650 lines (545 sloc) 25.6 KB
from __future__ import division
import cPickle as pickle
except ImportError:
import pickle
from bisect import bisect_right
from collections import defaultdict
from copy import deepcopy
from functools import partial
from itertools import chain
from operator import eq
def identity(obj):
"""Returns directly the argument *obj*.
return obj
class History(object):
"""The :class:`History` class helps to build a genealogy of all the
individuals produced in the evolution. It contains two attributes,
the :attr:`genealogy_tree` that is a dictionary of lists indexed by
individual, the list contain the indices of the parents. The second
attribute :attr:`genealogy_history` contains every individual indexed
by their individual number as in the genealogy tree.
The produced genealogy tree is compatible with `NetworkX
<>`_, here is how to plot the genealogy
tree ::
history = History()
# Decorate the variation operators
toolbox.decorate("mate", history.decorator)
toolbox.decorate("mutate", history.decorator)
# Create the population and populate the history
population = toolbox.population(n=POPSIZE)
# Do the evolution, the decorators will take care of updating the
# history
# [...]
import matplotlib.pyplot as plt
import networkx
graph = networkx.DiGraph(history.genealogy_tree)
graph = graph.reverse() # Make the grah top-down
colors = [toolbox.evaluate(history.genealogy_history[i])[0] for i in graph]
networkx.draw(graph, node_color=colors)
Using NetworkX in combination with `pygraphviz
<>`_ (dot layout) this amazing
genealogy tree can be obtained from the OneMax example with a population
size of 20 and 5 generations, where the color of the nodes indicate there
fitness, blue is low and red is high.
.. image:: /_images/genealogy.png
:width: 67%
.. note::
The genealogy tree might get very big if your population and/or the
number of generation is large.
def __init__(self):
self.genealogy_index = 0
self.genealogy_history = dict()
self.genealogy_tree = dict()
def update(self, individuals):
"""Update the history with the new *individuals*. The index present in
their :attr:`history_index` attribute will be used to locate their
parents, it is then modified to a unique one to keep track of those
new individuals. This method should be called on the individuals after
each variation.
:param individuals: The list of modified individuals that shall be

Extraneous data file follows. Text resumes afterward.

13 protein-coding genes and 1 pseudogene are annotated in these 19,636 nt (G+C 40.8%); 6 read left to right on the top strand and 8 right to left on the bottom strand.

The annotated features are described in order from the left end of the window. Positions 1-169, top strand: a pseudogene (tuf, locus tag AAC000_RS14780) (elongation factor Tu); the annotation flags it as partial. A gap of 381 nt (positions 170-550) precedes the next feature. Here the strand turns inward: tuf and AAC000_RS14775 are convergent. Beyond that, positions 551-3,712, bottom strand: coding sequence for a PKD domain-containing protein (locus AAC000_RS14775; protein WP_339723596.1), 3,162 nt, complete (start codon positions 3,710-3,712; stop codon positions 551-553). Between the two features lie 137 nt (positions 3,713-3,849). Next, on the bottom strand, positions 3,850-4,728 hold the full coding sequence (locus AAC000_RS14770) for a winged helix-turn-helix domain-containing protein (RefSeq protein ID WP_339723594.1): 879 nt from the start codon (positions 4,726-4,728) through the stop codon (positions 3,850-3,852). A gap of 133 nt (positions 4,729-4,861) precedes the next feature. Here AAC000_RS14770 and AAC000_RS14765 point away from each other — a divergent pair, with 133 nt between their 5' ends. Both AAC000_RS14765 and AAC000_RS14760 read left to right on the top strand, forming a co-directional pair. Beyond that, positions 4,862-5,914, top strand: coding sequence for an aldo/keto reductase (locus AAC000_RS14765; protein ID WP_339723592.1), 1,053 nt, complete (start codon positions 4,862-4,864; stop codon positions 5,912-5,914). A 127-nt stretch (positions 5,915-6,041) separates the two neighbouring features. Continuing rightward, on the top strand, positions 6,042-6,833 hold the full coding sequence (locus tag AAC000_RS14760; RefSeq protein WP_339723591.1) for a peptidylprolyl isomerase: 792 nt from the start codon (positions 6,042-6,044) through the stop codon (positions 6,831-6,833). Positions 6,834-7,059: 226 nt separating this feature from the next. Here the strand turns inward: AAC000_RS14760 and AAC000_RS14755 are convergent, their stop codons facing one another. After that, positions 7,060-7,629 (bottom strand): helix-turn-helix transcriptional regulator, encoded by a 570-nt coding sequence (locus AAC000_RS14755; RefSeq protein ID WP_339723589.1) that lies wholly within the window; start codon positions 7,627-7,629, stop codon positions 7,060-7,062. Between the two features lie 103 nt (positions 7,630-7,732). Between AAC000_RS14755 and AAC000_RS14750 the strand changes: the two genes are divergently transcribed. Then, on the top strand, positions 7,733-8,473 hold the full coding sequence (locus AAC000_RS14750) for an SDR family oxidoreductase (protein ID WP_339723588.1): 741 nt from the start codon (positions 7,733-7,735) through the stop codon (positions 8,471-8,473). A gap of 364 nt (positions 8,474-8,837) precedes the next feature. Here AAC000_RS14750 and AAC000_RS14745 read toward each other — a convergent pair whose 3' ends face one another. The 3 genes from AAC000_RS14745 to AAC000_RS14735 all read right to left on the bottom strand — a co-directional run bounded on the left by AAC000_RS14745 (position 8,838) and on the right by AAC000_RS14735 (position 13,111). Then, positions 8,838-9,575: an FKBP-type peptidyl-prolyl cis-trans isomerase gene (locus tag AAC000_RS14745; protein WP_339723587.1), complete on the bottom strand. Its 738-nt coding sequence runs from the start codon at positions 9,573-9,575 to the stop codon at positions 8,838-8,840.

inserted in the history.
If the *individuals* do not have a :attr:`history_index` attribute,
the attribute is added and this individual is considered as having no
parent. This method should be called with the initial population to
initialize the history.
Modifying the internal :attr:`genealogy_index` of the history or the
:attr:`history_index` of an individual may lead to unpredictable
results and corruption of the history.
parent_indices = tuple(ind.history_index for ind in individuals)
except AttributeError:
parent_indices = tuple()
for ind in individuals:
self.genealogy_index += 1
ind.history_index = self.genealogy_index
self.genealogy_history[self.genealogy_index] = deepcopy(ind)
self.genealogy_tree[self.genealogy_index] = parent_indices
def decorator(self):
"""Property that returns an appropriate decorator to enhance the
operators of the toolbox. The returned decorator assumes that the
individuals are returned by the operator. First the decorator calls
the underlying operation and then calls the :func:`update` function
with what has been returned by the operator. Finally, it returns the
individuals with their history parameters modified according to the
update function.
def decFunc(func):
def wrapFunc(*args, **kargs):
individuals = func(*args, **kargs)
return individuals
return wrapFunc
return decFunc
def getGenealogy(self, individual, max_depth=float("inf")):
"""Provide the genealogy tree of an *individual*. The individual must
have an attribute :attr:`history_index` as defined by
:func:`` in order to retrieve its associated
genealogy tree. The returned graph contains the parents up to